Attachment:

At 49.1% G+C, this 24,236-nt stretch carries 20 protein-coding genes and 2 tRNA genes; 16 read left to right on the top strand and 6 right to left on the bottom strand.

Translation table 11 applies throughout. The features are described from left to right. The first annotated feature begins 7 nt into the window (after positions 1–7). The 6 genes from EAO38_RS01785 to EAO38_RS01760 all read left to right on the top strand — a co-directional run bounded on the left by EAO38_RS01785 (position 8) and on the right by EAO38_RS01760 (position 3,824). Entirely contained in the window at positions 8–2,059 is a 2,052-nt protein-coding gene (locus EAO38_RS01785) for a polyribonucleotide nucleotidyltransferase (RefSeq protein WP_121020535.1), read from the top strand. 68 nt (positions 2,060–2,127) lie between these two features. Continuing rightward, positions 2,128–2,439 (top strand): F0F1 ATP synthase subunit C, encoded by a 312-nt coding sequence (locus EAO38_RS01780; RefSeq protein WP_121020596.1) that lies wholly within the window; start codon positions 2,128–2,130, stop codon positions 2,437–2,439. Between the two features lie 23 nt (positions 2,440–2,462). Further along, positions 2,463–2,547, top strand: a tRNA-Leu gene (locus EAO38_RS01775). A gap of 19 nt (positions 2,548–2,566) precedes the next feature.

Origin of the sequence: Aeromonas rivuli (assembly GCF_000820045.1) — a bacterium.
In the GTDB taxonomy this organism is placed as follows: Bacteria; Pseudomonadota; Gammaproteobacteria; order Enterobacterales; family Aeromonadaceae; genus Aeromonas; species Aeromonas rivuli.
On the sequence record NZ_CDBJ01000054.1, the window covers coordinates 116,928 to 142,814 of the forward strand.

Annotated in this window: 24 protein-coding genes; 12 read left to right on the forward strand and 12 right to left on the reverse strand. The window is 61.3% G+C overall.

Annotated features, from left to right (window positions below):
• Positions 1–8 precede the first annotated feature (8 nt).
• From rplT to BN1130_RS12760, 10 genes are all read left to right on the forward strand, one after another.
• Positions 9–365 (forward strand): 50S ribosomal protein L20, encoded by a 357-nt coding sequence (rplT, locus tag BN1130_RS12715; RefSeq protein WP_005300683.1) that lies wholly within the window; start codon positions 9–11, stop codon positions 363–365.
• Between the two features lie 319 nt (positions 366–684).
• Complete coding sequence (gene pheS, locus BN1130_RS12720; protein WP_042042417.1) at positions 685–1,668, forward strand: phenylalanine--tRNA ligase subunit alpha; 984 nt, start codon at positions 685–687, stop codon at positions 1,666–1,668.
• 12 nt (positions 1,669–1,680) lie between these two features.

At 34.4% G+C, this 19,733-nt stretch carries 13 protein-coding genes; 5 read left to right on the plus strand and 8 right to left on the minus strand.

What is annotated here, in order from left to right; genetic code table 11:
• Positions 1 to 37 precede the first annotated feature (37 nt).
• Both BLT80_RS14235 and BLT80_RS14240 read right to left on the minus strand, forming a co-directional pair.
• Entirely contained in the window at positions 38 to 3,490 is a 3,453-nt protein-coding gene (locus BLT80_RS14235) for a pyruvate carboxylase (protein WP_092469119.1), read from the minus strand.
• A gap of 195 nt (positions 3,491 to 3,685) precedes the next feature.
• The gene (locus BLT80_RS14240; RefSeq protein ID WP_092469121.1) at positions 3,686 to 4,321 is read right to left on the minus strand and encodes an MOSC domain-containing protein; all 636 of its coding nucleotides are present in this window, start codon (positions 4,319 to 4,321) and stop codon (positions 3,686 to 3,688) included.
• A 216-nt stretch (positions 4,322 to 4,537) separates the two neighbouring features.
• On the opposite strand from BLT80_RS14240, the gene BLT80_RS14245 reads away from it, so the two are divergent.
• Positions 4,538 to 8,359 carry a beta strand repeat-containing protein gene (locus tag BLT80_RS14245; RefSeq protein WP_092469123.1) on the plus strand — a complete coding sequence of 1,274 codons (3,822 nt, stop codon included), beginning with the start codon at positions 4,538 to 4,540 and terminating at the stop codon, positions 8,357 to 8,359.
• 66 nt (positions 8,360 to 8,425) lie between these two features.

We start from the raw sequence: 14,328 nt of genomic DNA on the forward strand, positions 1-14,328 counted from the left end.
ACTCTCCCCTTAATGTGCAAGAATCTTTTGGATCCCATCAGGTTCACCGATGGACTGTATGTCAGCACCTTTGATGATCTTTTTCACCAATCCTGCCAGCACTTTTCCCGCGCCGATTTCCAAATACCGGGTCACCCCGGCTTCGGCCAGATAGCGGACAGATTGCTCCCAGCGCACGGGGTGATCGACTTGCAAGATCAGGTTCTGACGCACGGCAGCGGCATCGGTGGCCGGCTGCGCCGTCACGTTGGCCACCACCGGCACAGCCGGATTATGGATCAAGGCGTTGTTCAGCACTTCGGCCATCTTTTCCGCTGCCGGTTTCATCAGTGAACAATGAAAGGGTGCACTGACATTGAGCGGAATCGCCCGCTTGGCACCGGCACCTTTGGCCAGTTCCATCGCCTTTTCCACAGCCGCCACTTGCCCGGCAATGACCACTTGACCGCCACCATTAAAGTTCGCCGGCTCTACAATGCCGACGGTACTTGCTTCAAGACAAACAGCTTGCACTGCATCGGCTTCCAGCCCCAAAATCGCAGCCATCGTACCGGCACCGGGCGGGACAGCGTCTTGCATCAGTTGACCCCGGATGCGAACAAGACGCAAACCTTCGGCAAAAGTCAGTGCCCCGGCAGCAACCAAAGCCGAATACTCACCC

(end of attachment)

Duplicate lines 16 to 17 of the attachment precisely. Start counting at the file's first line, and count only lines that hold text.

• Positions 1 to 37 precede the first annotated feature (37 nt).
• Both BLT80_RS14235 and BLT80_RS14240 read right to left on the minus strand, forming a co-directional pair.